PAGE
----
Full of fun and sure to evoke giggles, meows, bowwows, and squeaks.

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WHOOPS!

Whoever heard of a cat that can’t meow?

Three animals unable to make the appropriate noises—the cat can’t meow, the dog can’t bark, and the mouse can’t squeak—are determined to remedy their unfortunate situations. But what can they do, and to whom should they turn? A wise (or perhaps not-so-wise) owl suggests they ask the old lady in the tumbledown house if she knows of a spell to solve the problem. Stylized and very appealing mixed-media illustrations portray the trio as they approach the old lady, a purple- and blue- and orange- and pink-haired (by turn) eccentric, who is perfectly happy to try to find a solution. But whoops! Things do not go according to plan, and as spells are cast and the tumbledown house whisks around, comic results follow. Judicious repetition of relevant words will help young readers join in and follow along, and youngsters already familiar with animals and their sounds will enjoy identifying each mishap. Is a happy ending possible? A funny one is guaranteed! Though the rhymes are sometimes bumpy and lose their flow, the text is clear and entertaining, and the changing palette and quirky tableaux full of action are a thorough delight.

Full of fun and sure to evoke giggles, meows, bowwows, and squeaks. (Picture book. 3-7)

Pub Date: Feb. 9, 2016

ISBN: 978-0-7636-8180-7

Page Count: 32

Publisher: Templar/Candlewick

Review Posted Online: Nov. 11, 2015

Kirkus Reviews Issue: Dec. 1, 2015

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THE WONKY DONKEY

The print version of a knee-slapping cumulative ditty.

In the song, Smith meets a donkey on the road. It is three-legged, and so a “wonky donkey” that, on further examination, has but one eye and so is a “winky wonky donkey” with a taste for country music and therefore a “honky-tonky winky wonky donkey,” and so on to a final characterization as a “spunky hanky-panky cranky stinky-dinky lanky honky-tonky winky wonky donkey.” A free musical recording (of this version, anyway—the author’s website hints at an adults-only version of the song) is available from the publisher and elsewhere online. Even though the book has no included soundtrack, the sly, high-spirited, eye patch–sporting donkey that grins, winks, farts, and clumps its way through the song on a prosthetic metal hoof in Cowley’s informal watercolors supplies comical visual flourishes for the silly wordplay. Look for ready guffaws from young audiences, whether read or sung, though those attuned to disability stereotypes may find themselves wincing instead or as well.

Hee haw. (Picture book. 5-7)

Pub Date: May 1, 2010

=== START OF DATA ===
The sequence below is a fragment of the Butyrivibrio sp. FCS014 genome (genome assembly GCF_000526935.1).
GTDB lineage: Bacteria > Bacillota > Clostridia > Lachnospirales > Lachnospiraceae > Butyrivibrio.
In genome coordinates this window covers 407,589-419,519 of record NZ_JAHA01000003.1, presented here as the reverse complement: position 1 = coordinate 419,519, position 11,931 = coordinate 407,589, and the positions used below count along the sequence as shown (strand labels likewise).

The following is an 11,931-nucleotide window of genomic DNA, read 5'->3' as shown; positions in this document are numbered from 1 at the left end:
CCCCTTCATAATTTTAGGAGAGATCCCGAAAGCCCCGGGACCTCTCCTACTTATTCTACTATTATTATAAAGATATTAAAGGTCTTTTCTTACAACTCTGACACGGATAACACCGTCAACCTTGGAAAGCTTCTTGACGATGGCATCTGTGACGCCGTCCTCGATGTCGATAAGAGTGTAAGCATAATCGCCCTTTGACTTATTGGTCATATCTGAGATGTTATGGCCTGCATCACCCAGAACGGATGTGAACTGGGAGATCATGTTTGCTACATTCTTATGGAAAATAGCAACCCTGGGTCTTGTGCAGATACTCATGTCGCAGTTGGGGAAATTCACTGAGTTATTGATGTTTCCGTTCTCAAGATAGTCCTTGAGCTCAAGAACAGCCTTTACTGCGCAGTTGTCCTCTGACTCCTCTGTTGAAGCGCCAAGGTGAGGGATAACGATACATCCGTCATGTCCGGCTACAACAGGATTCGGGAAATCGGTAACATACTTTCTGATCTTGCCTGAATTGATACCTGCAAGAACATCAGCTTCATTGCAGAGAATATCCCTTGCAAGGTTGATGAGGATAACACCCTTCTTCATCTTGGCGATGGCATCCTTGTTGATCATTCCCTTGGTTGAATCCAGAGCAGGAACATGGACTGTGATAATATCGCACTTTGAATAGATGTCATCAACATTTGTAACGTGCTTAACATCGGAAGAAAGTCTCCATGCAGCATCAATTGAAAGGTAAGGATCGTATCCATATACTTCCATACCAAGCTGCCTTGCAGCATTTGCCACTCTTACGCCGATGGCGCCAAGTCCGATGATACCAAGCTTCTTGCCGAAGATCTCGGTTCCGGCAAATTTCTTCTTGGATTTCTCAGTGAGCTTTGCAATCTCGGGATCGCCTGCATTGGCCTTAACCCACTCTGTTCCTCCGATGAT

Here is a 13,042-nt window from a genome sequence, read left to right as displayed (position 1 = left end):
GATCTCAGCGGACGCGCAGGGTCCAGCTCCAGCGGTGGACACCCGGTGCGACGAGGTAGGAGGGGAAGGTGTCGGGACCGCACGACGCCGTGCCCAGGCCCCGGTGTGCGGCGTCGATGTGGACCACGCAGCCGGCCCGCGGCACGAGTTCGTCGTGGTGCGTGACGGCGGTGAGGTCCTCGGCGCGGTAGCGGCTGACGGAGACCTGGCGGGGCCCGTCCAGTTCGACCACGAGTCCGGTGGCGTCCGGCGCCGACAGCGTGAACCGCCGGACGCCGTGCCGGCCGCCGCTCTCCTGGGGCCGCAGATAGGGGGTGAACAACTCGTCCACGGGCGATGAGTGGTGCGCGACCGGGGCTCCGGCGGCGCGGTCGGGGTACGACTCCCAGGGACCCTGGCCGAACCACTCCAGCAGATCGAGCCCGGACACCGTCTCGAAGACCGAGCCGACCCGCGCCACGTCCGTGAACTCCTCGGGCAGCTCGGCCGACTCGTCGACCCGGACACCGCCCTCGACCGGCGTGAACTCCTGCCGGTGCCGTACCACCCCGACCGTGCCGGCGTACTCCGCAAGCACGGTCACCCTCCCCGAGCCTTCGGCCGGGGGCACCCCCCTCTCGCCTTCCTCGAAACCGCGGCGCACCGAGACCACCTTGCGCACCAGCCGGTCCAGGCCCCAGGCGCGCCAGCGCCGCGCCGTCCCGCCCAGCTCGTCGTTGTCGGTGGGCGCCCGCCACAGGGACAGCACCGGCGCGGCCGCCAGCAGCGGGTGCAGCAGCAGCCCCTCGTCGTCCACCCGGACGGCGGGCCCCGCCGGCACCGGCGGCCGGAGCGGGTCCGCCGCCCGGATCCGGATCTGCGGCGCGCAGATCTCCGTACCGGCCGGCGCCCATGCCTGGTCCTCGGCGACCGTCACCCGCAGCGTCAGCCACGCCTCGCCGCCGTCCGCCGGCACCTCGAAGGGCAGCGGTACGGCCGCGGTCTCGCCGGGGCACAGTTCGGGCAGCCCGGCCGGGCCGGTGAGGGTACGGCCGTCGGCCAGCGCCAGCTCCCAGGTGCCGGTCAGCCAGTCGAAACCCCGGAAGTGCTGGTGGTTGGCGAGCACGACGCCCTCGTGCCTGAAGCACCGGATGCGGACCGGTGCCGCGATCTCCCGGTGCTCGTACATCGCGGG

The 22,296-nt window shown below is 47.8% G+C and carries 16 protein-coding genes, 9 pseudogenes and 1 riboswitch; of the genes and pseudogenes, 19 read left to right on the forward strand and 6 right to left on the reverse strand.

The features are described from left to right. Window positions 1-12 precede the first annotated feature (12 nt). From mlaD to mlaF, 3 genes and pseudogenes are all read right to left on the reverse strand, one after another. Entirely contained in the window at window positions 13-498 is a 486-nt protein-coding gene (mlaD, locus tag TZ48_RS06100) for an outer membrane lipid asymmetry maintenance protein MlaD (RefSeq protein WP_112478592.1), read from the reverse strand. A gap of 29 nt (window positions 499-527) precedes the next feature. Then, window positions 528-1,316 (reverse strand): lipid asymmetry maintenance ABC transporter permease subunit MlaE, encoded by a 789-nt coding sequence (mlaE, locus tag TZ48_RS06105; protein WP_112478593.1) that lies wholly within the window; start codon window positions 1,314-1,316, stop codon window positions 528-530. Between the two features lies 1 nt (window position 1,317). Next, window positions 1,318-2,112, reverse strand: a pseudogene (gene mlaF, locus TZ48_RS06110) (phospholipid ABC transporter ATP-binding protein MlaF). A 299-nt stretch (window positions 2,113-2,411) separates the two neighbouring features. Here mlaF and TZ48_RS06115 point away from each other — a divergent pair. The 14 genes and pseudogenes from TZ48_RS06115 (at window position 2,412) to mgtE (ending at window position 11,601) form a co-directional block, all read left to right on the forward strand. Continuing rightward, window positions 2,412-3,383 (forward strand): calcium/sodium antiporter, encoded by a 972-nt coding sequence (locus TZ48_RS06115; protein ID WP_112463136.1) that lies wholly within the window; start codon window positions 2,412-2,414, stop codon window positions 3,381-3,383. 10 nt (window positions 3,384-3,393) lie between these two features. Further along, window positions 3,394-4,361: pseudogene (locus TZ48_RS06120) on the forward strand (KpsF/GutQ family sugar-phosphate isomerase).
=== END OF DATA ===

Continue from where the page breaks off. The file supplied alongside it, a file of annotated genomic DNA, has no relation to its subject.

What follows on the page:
ISBN: 978-0-545-26124-1

Page Count: 26

Publisher: Scholastic

Review Posted Online: Dec. 29, 2018

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Serve this superbly designed title to all who relish slightly scary stories.

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CREEPY CARROTS!

Kids know vegetables can be scary, but rarely are edible roots out to get someone. In this whimsical mock-horror tale, carrots nearly frighten the whiskers off Jasper Rabbit, an interloper at Crackenhopper Field.

Jasper loves carrots, especially those “free for the taking.” He pulls some in the morning, yanks out a few in the afternoon, and comes again at night to rip out more. Reynolds builds delicious suspense with succinct language that allows understatements to be fully exploited in Brown’s hilarious illustrations. The cartoon pictures, executed in pencil and then digitally colored, are in various shades of gray and serve as a perfectly gloomy backdrop for the vegetables’ eerie orange on each page. “Jasper couldn’t get enough carrots … / … until they started following him.” The plot intensifies as Jasper not only begins to hear the veggies nearby, but also begins to see them everywhere. Initially, young readers will wonder if this is all a product of Jasper’s imagination. Was it a few snarling carrots or just some bathing items peeking out from behind the shower curtain? The ending truly satisfies both readers and the book’s characters alike. And a lesson on greed goes down like honey instead of a forkful of spinach.

Serve this superbly designed title to all who relish slightly scary stories. (Picture book. 4-7)

Pub Date: Aug. 21, 2012

ISBN: 978-1-4424-0297-3

Page Count: 40

Publisher: Simon & Schuster

Review Posted Online: May 2, 2012

Kirkus Reviews Issue: Aug. 1, 2012

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